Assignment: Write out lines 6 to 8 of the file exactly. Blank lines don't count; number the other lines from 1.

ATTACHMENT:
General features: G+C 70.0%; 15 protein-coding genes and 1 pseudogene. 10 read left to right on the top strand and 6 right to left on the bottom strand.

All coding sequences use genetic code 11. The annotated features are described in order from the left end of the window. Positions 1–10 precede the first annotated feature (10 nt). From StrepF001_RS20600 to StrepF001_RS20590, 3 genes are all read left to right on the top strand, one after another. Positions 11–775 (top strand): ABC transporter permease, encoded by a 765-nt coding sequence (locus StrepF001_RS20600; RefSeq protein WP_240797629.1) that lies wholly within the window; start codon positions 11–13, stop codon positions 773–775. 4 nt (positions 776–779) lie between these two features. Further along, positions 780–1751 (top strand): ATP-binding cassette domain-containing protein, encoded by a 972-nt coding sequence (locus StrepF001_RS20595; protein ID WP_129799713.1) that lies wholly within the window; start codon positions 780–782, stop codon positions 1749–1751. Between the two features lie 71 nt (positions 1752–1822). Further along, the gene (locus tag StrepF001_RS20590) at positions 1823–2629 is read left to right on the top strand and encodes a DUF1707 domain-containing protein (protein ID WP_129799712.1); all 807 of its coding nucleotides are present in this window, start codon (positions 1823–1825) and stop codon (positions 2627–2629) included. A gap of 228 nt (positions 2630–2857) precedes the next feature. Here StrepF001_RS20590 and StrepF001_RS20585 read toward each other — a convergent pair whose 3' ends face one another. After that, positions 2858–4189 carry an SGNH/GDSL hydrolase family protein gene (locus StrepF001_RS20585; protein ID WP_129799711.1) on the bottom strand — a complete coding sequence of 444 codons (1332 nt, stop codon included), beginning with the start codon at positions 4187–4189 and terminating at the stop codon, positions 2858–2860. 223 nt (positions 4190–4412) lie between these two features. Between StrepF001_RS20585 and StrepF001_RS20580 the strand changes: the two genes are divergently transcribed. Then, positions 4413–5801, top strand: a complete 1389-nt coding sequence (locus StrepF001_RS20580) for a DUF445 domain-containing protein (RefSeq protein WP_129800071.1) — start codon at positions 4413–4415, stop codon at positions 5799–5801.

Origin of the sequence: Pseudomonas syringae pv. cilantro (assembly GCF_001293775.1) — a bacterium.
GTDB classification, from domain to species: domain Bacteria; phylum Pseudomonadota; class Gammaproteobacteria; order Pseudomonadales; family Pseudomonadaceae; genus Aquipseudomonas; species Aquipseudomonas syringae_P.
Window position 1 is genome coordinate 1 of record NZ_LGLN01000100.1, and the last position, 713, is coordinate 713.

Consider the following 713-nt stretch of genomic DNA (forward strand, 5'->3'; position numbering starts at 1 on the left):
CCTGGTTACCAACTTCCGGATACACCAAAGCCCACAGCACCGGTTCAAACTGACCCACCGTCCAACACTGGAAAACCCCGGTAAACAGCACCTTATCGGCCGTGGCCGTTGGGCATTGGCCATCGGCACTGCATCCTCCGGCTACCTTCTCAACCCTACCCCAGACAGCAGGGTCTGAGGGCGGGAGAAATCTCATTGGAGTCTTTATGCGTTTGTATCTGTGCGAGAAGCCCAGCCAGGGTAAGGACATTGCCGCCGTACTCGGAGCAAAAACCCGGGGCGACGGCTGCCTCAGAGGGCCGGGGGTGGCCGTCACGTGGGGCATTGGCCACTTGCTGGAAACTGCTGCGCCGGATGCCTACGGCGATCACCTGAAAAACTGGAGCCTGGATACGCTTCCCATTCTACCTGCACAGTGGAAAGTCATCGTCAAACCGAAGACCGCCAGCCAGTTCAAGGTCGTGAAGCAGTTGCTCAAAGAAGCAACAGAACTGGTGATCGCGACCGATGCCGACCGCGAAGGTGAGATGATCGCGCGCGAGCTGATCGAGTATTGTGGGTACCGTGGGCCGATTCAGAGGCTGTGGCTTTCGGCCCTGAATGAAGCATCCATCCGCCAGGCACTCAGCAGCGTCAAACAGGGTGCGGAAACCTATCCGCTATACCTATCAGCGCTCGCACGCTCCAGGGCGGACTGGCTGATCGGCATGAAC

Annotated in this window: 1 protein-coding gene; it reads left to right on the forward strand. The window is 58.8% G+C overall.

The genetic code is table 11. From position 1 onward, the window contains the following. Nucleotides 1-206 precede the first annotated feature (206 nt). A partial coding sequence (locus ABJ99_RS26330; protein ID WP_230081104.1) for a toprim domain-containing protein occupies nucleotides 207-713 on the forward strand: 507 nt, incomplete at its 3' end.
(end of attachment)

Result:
Consider the following 713-nt stretch of genomic DNA (forward strand, 5'->3'; position numbering starts at 1 on the left):
CCTGGTTACCAACTTCCGGATACACCAAAGCCCACAGCACCGGTTCAAACTGACCCACCGTCCAACACTGGAAAACCCCGGTAAACAGCACCTTATCGGCCGTGGCCGTTGGGCATTGGCCATCGGCACTGCATCCTCCGGCTACCTTCTCAACCCTACCCCAGACAGCAGGGTCTGAGGGCGGGAGAAATCTCATTGGAGTCTTTATGCGTTTGTATCTGTGCGAGAAGCCCAGCCAGGGTAAGGACATTGCCGCCGTACTCGGAGCAAAAACCCGGGGCGACGGCTGCCTCAGAGGGCCGGGGGTGGCCGTCACGTGGGGCATTGGCCACTTGCTGGAAACTGCTGCGCCGGATGCCTACGGCGATCACCTGAAAAACTGGAGCCTGGATACGCTTCCCATTCTACCTGCACAGTGGAAAGTCATCGTCAAACCGAAGACCGCCAGCCAGTTCAAGGTCGTGAAGCAGTTGCTCAAAGAAGCAACAGAACTGGTGATCGCGACCGATGCCGACCGCGAAGGTGAGATGATCGCGCGCGAGCTGATCGAGTATTGTGGGTACCGTGGGCCGATTCAGAGGCTGTGGCTTTCGGCCCTGAATGAAGCATCCATCCGCCAGGCACTCAGCAGCGTCAAACAGGGTGCGGAAACCTATCCGCTATACCTATCAGCGCTCGCACGCTCCAGGGCGGACTGGCTGATCGGCATGAAC

Annotated in this window: 1 protein-coding gene; it reads left to right on the forward strand. The window is 58.8% G+C overall.